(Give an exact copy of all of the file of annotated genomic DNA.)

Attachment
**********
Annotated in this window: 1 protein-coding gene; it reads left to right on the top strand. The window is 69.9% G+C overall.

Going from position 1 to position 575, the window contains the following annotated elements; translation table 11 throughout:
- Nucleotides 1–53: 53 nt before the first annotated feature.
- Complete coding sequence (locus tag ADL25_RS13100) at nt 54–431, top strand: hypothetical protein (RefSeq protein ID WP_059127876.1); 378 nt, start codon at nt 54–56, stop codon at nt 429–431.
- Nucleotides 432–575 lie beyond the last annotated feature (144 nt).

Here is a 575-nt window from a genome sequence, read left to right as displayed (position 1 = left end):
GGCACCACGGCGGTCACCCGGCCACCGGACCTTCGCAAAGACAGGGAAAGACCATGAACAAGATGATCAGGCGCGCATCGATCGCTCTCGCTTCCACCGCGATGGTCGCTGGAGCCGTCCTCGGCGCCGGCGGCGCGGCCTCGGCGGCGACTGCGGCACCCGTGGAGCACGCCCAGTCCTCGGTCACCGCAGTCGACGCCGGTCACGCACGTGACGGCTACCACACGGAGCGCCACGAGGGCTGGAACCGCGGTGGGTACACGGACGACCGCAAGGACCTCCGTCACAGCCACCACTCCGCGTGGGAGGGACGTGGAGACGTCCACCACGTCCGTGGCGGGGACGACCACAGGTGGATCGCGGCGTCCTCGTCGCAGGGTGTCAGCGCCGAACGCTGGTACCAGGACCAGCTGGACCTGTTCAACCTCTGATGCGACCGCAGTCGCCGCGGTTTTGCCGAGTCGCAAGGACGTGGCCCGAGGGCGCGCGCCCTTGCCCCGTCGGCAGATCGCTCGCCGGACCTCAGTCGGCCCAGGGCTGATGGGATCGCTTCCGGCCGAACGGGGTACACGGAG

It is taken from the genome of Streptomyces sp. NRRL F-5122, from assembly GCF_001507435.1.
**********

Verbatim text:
Annotated in this window: 1 protein-coding gene; it reads left to right on the top strand. The window is 69.9% G+C overall.

Going from position 1 to position 575, the window contains the following annotated elements; translation table 11 throughout:
- Nucleotides 1–53: 53 nt before the first annotated feature.
- Complete coding sequence (locus tag ADL25_RS13100) at nt 54–431, top strand: hypothetical protein (RefSeq protein ID WP_059127876.1); 378 nt, start codon at nt 54–56, stop codon at nt 429–431.
- Nucleotides 432–575 lie beyond the last annotated feature (144 nt).

Here is a 575-nt window from a genome sequence, read left to right as displayed (position 1 = left end):
GGCACCACGGCGGTCACCCGGCCACCGGACCTTCGCAAAGACAGGGAAAGACCATGAACAAGATGATCAGGCGCGCATCGATCGCTCTCGCTTCCACCGCGATGGTCGCTGGAGCCGTCCTCGGCGCCGGCGGCGCGGCCTCGGCGGCGACTGCGGCACCCGTGGAGCACGCCCAGTCCTCGGTCACCGCAGTCGACGCCGGTCACGCACGTGACGGCTACCACACGGAGCGCCACGAGGGCTGGAACCGCGGTGGGTACACGGACGACCGCAAGGACCTCCGTCACAGCCACCACTCCGCGTGGGAGGGACGTGGAGACGTCCACCACGTCCGTGGCGGGGACGACCACAGGTGGATCGCGGCGTCCTCGTCGCAGGGTGTCAGCGCCGAACGCTGGTACCAGGACCAGCTGGACCTGTTCAACCTCTGATGCGACCGCAGTCGCCGCGGTTTTGCCGAGTCGCAAGGACGTGGCCCGAGGGCGCGCGCCCTTGCCCCGTCGGCAGATCGCTCGCCGGACCTCAGTCGGCCCAGGGCTGATGGGATCGCTTCCGGCCGAACGGGGTACACGGAG

It is taken from the genome of Streptomyces sp. NRRL F-5122, from assembly GCF_001507435.1.